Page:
The Licensed Vintners Association (LVA) made the proposal to the previous health minister, James Reilly, as part of its submission on the Government’s Public Health (Alcohol) Bill, which is expected to come before the Oireachtas this year.
“We believe that a ban on alcohol sponsorship of sports events would be completely ineffective and would not achieve any of the objectives in terms of reducing underage access to, and consumption of, alcohol,” LVA CEO Donall O’Keeffe wrote on July 15, 2013.
“It would be a far more tangible step to prohibit the sale of alcohol at all sports clubs if the Government wishes to send a clear message regarding linking alcohol to sport.”
Mr O’Keeffe said the LVA backed minimum pricing but was “terrified” such a measure would be achieved by raising excise duty.
“Excise further widens the price differential between the pub trade and off-licences, costs jobs in the employment-intensive on-trade, and costs the exchequer in terms of reduced Vat as alcohol sales switch to the multiple retailers,” he said.
Mr O’Keeffe said the LVA would be in favour of a “lid-on levy” that targets off-licence trade.
The correspondence was one of dozens sent to both Mr Reilly and his successor, Leo Varadkar, from June 2013 to February 2015 regarding the Alcohol Bill.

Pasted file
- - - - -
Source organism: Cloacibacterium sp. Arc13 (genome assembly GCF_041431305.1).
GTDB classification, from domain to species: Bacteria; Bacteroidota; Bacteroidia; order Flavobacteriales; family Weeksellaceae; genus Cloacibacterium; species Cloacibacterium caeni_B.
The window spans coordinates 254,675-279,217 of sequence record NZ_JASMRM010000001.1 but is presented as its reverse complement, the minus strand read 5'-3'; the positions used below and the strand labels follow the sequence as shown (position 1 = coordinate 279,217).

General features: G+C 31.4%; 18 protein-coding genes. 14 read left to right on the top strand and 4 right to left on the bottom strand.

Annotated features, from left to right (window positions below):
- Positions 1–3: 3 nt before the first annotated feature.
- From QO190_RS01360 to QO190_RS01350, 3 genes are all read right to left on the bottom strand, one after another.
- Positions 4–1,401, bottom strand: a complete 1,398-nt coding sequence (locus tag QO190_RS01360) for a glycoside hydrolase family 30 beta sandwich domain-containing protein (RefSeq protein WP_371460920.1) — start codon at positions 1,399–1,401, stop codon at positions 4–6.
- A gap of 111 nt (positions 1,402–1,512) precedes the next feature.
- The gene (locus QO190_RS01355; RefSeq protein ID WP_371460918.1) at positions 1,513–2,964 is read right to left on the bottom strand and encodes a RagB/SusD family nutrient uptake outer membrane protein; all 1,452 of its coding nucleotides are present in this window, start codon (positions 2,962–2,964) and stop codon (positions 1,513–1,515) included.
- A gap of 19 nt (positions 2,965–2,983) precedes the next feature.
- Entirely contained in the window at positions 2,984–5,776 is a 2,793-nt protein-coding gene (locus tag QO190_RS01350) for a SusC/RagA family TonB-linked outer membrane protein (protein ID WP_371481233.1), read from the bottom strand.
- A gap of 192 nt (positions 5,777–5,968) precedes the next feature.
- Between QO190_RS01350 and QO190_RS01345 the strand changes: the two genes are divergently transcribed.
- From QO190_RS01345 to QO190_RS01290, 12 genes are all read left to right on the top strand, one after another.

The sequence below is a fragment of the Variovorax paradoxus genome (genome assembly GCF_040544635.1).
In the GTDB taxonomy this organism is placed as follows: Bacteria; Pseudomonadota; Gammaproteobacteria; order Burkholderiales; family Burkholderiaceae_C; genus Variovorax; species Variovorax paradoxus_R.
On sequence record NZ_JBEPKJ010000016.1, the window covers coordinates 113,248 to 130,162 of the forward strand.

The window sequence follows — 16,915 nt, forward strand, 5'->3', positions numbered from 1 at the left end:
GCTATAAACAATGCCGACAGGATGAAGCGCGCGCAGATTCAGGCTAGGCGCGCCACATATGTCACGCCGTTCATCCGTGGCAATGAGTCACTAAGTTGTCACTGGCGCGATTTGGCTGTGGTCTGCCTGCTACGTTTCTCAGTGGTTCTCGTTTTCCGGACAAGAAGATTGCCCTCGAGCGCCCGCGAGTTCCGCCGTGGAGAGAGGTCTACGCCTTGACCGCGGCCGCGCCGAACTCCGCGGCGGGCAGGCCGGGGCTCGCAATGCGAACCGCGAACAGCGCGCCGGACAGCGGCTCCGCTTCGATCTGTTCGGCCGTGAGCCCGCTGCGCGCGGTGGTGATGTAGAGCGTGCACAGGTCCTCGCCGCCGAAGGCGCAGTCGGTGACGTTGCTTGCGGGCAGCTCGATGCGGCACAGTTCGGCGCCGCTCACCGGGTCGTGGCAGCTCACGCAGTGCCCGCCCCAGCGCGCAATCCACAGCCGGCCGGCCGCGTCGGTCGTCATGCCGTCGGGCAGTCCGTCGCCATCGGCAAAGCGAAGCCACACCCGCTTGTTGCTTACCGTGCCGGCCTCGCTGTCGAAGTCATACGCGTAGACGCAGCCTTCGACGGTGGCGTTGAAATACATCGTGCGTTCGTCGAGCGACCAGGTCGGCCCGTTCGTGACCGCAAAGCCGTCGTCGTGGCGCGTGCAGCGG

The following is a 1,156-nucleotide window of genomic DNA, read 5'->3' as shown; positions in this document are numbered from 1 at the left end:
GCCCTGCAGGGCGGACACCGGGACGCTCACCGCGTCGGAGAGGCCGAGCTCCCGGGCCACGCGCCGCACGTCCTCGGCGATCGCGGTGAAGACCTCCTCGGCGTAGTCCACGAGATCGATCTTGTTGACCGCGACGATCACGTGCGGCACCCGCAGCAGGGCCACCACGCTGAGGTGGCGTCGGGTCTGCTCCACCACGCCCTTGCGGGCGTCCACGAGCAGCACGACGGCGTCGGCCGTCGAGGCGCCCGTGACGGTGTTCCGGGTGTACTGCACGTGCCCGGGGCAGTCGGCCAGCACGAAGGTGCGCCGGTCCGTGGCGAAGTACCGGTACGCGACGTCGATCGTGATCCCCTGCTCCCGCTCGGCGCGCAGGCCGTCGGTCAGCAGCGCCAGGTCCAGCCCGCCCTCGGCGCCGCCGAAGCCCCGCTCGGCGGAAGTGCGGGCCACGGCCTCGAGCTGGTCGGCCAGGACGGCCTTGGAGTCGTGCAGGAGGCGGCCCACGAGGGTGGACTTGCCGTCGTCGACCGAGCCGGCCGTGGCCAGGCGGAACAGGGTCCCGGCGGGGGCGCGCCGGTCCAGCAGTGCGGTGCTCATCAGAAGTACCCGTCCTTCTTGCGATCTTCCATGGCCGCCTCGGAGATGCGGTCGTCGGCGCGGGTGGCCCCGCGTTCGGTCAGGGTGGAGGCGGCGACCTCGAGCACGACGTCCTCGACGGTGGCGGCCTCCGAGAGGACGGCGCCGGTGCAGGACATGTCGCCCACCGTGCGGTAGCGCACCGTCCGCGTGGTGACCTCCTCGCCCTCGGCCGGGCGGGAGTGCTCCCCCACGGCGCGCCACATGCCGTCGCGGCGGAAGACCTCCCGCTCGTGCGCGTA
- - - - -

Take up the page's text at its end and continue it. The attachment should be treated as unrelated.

The letters have been released to the Irish Examiner under the Freedom of Information Act.
The Royal College of Physicians of Ireland, the Irish Medical Organisation, and the Environmental Health Association Ireland all wrote in favour of a ban on alcohol sponsorship of sports events.
The National Youth Council of Ireland suggested a “social responsibility levy” on drinks companies which would be allocated to sports organisations hit by any sponsorship ban.
“Alcohol is a drug and, as such, should not be perceived as a normal component of sporting activity,” said Frank Murray, chair of the RCSI Policy Group on Alcohol.
The health ministers also received forwarded correspondences that TDs had received from constituents.
One man told Fine Gael and Labour TDs in Cork East that they could lose his vote if “unfair” minimum pricing was introduced.
“I don’t believe that I can support any party in a future election who has implemented this bill,” the man warned.
“So, who to vote for? I would never vote for Sinn Féin or any of the loony left, so that just leaves Fianna Fáil. And I really don’t want to vote for Fianna Fáil!
“Please, before you support this legislation, consider my distress at voting Fianna Fáil!”